The International Labour Organization (ILO) estimates that 21 million people are in forced labour today. If you are thinking “not in my backyard”, think again. The ILO estimates that 1.5 million of these victims are in Europe or North America ( And if this still remains nothing more than another statistic, granularity may be found in the fact that in 2013, 181 years after slavery was abolished in the British Empire, there were 1,746 reported cases of slavery in the UK. Statistics for the US are not available but estimates of victims run from hundreds of thousands to millions.

Research demonstrates that while the sex trade makes up a significant part of the population of those in forced labour, victims are also found in areas such as agriculture, support services and construction.

So what new can be done about it?

In the UK in 2015 The Modern Slavery Act was enacted. In addition to creating new criminal offences of slavery and human trafficking the Act also imposes an obligation on commercial organisations with annual turnovers of more than £36 million (approximately $50m) a year to make an annual statement setting out what steps it has taken to ensure that human trafficking and slavery are not taking place in any of its supply chains or any part of its own business. Alternatively the commercial organisation may make a statement that it has taken no steps.

Statements, when made, must include amongst other things, information about what due diligence the organisation has undertaken and what steps it has taken to mitigate the risks of slavery and human trafficking.

Failure to make any statement at all can result in an application being made by the Secretary of State for an injunction to force the commercial organisation to comply (sec 54).

Clearly the expectation of the legislature is that for those organisations who are not minded to take this matter seriously – a very large number are – the risk of public shame will drive them to do the right thing and therefore there was no requirement to create a further criminal offence and a resulting financial sanction.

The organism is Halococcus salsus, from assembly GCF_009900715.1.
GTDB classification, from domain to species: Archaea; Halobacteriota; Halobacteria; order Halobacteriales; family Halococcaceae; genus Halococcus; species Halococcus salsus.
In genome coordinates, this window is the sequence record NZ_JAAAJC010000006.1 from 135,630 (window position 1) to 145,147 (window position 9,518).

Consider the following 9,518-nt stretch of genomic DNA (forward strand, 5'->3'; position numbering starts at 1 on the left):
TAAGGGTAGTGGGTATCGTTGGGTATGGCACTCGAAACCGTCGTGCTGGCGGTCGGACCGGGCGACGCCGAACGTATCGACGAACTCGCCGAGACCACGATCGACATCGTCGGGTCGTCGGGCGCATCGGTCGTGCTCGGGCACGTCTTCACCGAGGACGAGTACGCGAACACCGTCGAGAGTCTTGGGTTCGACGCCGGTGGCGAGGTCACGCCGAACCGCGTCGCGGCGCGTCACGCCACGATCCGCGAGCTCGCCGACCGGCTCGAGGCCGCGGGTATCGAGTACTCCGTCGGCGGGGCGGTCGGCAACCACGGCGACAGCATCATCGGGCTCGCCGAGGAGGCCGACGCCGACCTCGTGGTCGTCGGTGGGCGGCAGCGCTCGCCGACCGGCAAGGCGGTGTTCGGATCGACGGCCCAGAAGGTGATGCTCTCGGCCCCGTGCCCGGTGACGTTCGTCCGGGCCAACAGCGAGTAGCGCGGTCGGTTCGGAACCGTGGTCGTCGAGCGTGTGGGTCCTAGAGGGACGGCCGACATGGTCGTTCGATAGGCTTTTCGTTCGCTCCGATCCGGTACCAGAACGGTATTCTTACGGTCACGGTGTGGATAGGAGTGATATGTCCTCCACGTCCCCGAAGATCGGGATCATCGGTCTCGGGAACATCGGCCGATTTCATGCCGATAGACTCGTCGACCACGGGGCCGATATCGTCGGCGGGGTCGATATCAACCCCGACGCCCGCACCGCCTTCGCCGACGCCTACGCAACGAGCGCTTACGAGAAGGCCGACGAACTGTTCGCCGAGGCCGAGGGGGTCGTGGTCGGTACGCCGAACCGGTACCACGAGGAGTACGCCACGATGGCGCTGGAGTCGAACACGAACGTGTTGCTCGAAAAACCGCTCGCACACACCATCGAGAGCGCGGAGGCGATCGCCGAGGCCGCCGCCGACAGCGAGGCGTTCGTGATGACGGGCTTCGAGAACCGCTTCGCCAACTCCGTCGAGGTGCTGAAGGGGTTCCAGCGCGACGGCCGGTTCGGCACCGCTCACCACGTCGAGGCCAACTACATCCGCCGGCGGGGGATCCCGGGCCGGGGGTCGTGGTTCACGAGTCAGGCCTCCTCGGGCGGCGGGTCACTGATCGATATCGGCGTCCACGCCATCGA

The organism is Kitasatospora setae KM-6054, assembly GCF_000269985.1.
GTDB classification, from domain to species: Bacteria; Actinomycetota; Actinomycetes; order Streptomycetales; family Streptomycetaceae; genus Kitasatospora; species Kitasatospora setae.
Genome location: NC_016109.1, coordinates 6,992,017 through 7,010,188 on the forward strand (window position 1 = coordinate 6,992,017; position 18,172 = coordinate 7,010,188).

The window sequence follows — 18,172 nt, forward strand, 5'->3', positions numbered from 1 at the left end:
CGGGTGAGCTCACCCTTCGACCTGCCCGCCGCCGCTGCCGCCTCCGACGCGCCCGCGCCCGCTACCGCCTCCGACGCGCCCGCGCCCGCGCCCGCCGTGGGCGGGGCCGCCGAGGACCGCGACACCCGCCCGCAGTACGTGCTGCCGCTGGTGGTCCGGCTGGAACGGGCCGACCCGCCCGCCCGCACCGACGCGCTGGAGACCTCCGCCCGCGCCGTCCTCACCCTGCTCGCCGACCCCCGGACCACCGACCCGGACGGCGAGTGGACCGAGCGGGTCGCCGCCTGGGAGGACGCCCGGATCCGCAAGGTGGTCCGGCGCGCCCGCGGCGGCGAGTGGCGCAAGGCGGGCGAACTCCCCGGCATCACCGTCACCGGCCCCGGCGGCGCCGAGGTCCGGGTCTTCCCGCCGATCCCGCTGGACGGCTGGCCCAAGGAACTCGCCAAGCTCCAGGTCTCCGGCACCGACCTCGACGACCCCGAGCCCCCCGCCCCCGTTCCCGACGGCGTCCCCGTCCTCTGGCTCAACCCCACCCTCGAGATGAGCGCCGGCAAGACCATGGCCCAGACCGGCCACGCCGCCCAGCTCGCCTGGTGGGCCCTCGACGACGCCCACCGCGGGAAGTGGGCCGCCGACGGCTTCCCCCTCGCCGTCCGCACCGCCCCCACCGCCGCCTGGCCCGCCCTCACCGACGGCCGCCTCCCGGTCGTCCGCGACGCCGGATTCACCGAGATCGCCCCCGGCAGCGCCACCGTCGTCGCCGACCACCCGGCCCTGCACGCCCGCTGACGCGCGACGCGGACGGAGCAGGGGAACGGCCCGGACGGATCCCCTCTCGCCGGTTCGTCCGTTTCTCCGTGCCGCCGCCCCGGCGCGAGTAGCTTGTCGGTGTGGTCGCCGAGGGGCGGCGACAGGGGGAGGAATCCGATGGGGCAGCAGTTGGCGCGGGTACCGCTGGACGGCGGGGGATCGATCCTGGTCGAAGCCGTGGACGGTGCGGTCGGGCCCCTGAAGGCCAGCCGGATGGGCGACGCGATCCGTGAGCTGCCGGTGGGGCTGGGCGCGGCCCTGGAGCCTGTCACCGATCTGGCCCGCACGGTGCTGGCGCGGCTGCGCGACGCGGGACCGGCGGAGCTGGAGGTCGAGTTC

In addition to public stigma the Act may increase opportunities for victims to bring civil actions and in this way increase the prospects of it achieving the legislature’s policy objective.

For while the Act does not create a civil right of action, claimants could allege tortious unlawful act conspiracies against organisations in circumstances where they fail to take any steps, and therefore do not make any statement, or where they openly state that they have taken no steps to mitigate such risks.

Liability may also arise if the commercial organisation takes action to investigate supply chains and mitigate risk and that action is undertaken negligently or with insufficient resource, or if the results are ignored.

Evidence of intent to cause harm could be inferred or alternatively be based on a reckless disregard of the claimant’s rights. The evidential basis for this claim would be the fact that the commercial organisation deliberately failed to comply with statutory guidance which would, if followed, have identified the risk.

Group Litigation Orders could be used to facilitate “class actions” by adversely affected claimants.

Fear of the public relations consequences of such a claim should impact on those who are recalcitrant or simply do not care and force them into considering how they will comply.

In addition to movement in the UK there has also been movement in the US. Class actions in this context whilst rare have been brought, but have only thus far been successful in the context of acts physically occurring within the US.

On Monday the 11th of January 2016 the US Supreme Court denied an appeal by Nestle, Cargill and Archer Daniels Midland Co without comment. In consequence a class action claim, brought by three plantation workers from the Ivory Coast alleging that the companies had facilitated human rights abuses through business relationships with Ivorian Coast farmers, was allowed to proceed. There remains a considerable road to travel for the plaintiffs to achieve recovery, including proving sufficient nexus with the US, but the fact that the appeal was not allowed is significant.

Damage claims in the United Kingdom will hopefully never reach the levels of those found in the US, but the potential for victims being able to bring civil litigation in both must be regarded as a positive driver in dealing with this pernicious and corrosive trade.

By Bill Waite
Group Chief Executive Officer


This article was first published on the FCPA Blog.